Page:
• Marilyn Monroe
  • Marlene Dietrich
  • Marlon Brando
  • Olivia DeHavilland
  • Orson Welles
  • Paul Newman
  • Rita Hayworth
  • Robert Mitchum
  • Sidney Poitier
  • Sophia Loren
  • Spencer Tracy
  • Vivien Leigh
  • William Holden

Hollywood’s Best & Brightest features the following actors:

  • Al Pacino
  • Angela Lansbury
  • Ann-Margret
  • Arnold Schwarzenegger
  • Barbra Streisand
  • Burt Reynolds
  • Candice Bergen
  • Catherine Deneuve
  • Clint Eastwood
  • Dick Van Dyke
  • Faye Dunaway
  • Goldie Hawn
  • Jack Nicholson
  • Jane Fonda
  • Jodie Foster
  • John Travolta
  • Julie Andrews
  • Kathleen Turner
  • Kim Basinger
  • Lauren Hutton
  • Mel Gibson
  • Michael York
  • Raquel Welch
  • Robert DeNiro
  • Robert Redford
  • Robert Wagner
  • Sean Connery
  • Shirley MacLaine
  • Sylvester Stallone
  • Warren Beatty

Video Quality and Final Thoughts

As all of the series included in Golden History of Hollywood are a bit on the older side at this point and all were definitely low-budget productions, the video quality is unsurprisingly just acceptable. None of the content is unwatchable but I wouldn’t say any of it looks great either (it looks like early DVD quality at best).

Overall, Golden History of Hollywood is a below average compilation of Hollywood history documentaries. You certainly get a lot of content for a cheap price but I would say the only portion of the collection I enjoyed (or at least thought was average), was the second part of And the Award Goes to… 80 Years of the Academy Awards. Other than that, most of the rest of the content is pretty dull. If you are only interested in that release, you can buy it for approximately half the price of this but you do get a lot more content with Golden History of Hollywood. Overall, outside of possibly the second half of And the Award Goes to… 80 Years of the Academy Awards, I don’t think I can recommend this collection to anyone but the most obsessed Hollywood history fan.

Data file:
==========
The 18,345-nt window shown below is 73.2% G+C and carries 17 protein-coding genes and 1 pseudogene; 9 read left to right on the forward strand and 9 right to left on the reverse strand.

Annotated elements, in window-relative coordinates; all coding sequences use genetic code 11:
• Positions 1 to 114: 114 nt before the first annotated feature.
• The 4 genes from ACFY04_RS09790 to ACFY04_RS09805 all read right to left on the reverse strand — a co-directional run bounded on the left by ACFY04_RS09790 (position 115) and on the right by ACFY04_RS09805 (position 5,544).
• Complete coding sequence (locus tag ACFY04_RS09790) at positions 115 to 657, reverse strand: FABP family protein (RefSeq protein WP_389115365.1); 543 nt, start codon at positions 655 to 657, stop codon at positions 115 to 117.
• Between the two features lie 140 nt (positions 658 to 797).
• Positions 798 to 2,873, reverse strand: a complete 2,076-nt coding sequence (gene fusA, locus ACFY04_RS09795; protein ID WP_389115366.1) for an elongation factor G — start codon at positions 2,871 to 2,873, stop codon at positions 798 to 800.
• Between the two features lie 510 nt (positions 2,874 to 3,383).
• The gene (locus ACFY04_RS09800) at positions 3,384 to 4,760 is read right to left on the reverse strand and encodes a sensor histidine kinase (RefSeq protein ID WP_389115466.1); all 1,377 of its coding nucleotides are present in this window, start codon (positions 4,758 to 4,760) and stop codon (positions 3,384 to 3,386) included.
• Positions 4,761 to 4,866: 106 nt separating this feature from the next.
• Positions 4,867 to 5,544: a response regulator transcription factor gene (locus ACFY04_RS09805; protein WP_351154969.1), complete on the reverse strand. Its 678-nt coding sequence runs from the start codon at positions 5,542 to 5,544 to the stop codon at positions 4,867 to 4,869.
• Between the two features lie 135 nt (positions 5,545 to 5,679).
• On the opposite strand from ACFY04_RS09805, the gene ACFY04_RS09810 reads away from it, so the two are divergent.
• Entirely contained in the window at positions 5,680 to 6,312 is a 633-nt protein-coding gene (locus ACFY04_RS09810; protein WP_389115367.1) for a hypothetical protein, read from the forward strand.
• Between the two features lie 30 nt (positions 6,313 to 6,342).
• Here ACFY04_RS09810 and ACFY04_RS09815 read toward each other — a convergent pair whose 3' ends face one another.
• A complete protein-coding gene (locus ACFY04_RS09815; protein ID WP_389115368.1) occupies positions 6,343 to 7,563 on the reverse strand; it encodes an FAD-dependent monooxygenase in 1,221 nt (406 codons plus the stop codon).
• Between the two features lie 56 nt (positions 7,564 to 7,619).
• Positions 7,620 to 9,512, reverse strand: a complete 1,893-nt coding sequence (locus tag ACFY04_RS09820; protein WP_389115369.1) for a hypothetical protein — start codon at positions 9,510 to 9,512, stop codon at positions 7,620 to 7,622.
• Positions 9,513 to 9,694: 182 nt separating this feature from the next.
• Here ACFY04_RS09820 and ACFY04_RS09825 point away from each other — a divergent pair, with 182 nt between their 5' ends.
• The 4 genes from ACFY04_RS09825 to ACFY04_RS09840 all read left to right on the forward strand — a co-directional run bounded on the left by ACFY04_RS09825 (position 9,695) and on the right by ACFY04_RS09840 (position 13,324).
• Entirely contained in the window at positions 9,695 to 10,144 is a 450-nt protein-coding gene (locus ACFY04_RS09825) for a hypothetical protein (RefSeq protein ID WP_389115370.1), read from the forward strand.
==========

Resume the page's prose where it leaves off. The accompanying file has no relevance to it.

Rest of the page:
Golden History of Hollywood was released on DVD on November 6, 2018.

Buy Golden History of Hollywood on Amazon: DVD

We would like to thank Mill Creek Entertainment for the review copy of  Golden History of Hollywood used for this review. Other than receiving the review copy we at Geeky Hobbies received no other compensation. Receiving the review copy had no impact on the content of this review or the final score.